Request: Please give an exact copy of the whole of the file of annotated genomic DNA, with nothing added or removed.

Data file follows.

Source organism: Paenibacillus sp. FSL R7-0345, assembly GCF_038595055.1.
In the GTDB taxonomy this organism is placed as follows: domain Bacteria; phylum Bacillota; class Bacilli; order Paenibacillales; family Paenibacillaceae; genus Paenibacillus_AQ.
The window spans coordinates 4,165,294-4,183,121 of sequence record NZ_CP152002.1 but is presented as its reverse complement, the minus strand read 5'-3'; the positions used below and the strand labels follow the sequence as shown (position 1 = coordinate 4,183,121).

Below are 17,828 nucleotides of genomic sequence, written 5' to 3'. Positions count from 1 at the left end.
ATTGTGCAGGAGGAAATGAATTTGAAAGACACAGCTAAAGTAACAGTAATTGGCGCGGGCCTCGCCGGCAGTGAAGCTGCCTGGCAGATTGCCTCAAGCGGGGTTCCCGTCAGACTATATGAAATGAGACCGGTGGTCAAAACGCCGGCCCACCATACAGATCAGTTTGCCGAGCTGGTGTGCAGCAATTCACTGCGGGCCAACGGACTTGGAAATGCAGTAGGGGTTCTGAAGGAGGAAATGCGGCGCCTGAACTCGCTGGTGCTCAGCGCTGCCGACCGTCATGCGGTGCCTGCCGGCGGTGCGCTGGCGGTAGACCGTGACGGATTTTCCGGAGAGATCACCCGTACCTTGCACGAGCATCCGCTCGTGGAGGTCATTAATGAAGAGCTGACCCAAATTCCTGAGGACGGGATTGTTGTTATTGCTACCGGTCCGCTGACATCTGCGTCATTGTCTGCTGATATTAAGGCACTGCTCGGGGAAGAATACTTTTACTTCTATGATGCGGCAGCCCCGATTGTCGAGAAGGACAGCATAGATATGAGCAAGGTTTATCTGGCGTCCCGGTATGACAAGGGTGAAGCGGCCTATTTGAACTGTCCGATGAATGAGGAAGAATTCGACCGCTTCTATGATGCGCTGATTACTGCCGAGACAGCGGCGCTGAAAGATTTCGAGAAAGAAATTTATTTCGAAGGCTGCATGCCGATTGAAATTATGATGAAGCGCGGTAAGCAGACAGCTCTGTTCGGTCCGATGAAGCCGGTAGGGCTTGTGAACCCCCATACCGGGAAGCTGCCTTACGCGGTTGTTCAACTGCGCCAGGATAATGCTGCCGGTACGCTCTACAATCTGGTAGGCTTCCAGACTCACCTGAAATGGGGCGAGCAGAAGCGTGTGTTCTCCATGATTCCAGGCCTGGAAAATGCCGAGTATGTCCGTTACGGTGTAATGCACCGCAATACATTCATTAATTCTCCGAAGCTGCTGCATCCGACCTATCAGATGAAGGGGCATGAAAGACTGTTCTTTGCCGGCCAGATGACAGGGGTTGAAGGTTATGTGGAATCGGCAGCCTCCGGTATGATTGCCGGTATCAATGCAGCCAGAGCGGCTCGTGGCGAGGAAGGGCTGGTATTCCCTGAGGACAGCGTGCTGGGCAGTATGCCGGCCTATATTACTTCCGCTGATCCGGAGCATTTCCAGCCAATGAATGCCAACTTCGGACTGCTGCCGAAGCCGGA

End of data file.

Source organism: Paenibacillus sp. FSL R7-0345, assembly GCF_038595055.1.
In the GTDB taxonomy this organism is placed as follows: domain Bacteria; phylum Bacillota; class Bacilli; order Paenibacillales; family Paenibacillaceae; genus Paenibacillus_AQ.
The window spans coordinates 4,165,294-4,183,121 of sequence record NZ_CP152002.1 but is presented as its reverse complement, the minus strand read 5'-3'; the positions used below and the strand labels follow the sequence as shown (position 1 = coordinate 4,183,121).

Below are 17,828 nucleotides of genomic sequence, written 5' to 3'. Positions count from 1 at the left end.
ATTGTGCAGGAGGAAATGAATTTGAAAGACACAGCTAAAGTAACAGTAATTGGCGCGGGCCTCGCCGGCAGTGAAGCTGCCTGGCAGATTGCCTCAAGCGGGGTTCCCGTCAGACTATATGAAATGAGACCGGTGGTCAAAACGCCGGCCCACCATACAGATCAGTTTGCCGAGCTGGTGTGCAGCAATTCACTGCGGGCCAACGGACTTGGAAATGCAGTAGGGGTTCTGAAGGAGGAAATGCGGCGCCTGAACTCGCTGGTGCTCAGCGCTGCCGACCGTCATGCGGTGCCTGCCGGCGGTGCGCTGGCGGTAGACCGTGACGGATTTTCCGGAGAGATCACCCGTACCTTGCACGAGCATCCGCTCGTGGAGGTCATTAATGAAGAGCTGACCCAAATTCCTGAGGACGGGATTGTTGTTATTGCTACCGGTCCGCTGACATCTGCGTCATTGTCTGCTGATATTAAGGCACTGCTCGGGGAAGAATACTTTTACTTCTATGATGCGGCAGCCCCGATTGTCGAGAAGGACAGCATAGATATGAGCAAGGTTTATCTGGCGTCCCGGTATGACAAGGGTGAAGCGGCCTATTTGAACTGTCCGATGAATGAGGAAGAATTCGACCGCTTCTATGATGCGCTGATTACTGCCGAGACAGCGGCGCTGAAAGATTTCGAGAAAGAAATTTATTTCGAAGGCTGCATGCCGATTGAAATTATGATGAAGCGCGGTAAGCAGACAGCTCTGTTCGGTCCGATGAAGCCGGTAGGGCTTGTGAACCCCCATACCGGGAAGCTGCCTTACGCGGTTGTTCAACTGCGCCAGGATAATGCTGCCGGTACGCTCTACAATCTGGTAGGCTTCCAGACTCACCTGAAATGGGGCGAGCAGAAGCGTGTGTTCTCCATGATTCCAGGCCTGGAAAATGCCGAGTATGTCCGTTACGGTGTAATGCACCGCAATACATTCATTAATTCTCCGAAGCTGCTGCATCCGACCTATCAGATGAAGGGGCATGAAAGACTGTTCTTTGCCGGCCAGATGACAGGGGTTGAAGGTTATGTGGAATCGGCAGCCTCCGGTATGATTGCCGGTATCAATGCAGCCAGAGCGGCTCGTGGCGAGGAAGGGCTGGTATTCCCTGAGGACAGCGTGCTGGGCAGTATGCCGGCCTATATTACTTCCGCTGATCCGGAGCATTTCCAGCCAATGAATGCCAACTTCGGACTGCTGCCGAAGCCGGA